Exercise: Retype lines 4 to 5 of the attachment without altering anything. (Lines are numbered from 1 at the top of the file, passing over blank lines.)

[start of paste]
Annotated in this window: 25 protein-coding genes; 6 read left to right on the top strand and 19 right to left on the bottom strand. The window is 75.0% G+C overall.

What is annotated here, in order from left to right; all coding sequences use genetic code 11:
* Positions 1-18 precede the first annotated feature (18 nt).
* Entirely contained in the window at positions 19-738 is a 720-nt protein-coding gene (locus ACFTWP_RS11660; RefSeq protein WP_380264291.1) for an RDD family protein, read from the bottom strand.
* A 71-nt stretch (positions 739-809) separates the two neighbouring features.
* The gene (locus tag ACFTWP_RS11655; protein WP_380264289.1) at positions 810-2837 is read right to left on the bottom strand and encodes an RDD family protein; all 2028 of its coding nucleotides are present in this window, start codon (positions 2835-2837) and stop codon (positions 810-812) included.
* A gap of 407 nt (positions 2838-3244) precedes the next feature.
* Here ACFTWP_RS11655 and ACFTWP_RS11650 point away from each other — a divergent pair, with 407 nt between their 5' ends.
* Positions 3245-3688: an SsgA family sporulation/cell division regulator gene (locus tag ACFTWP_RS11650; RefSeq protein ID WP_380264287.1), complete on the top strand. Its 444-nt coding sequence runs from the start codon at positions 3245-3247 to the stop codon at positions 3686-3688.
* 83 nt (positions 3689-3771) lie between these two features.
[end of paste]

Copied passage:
* Entirely contained in the window at positions 19-738 is a 720-nt protein-coding gene (locus ACFTWP_RS11660; RefSeq protein WP_380264291.1) for an RDD family protein, read from the bottom strand.
* A 71-nt stretch (positions 739-809) separates the two neighbouring features.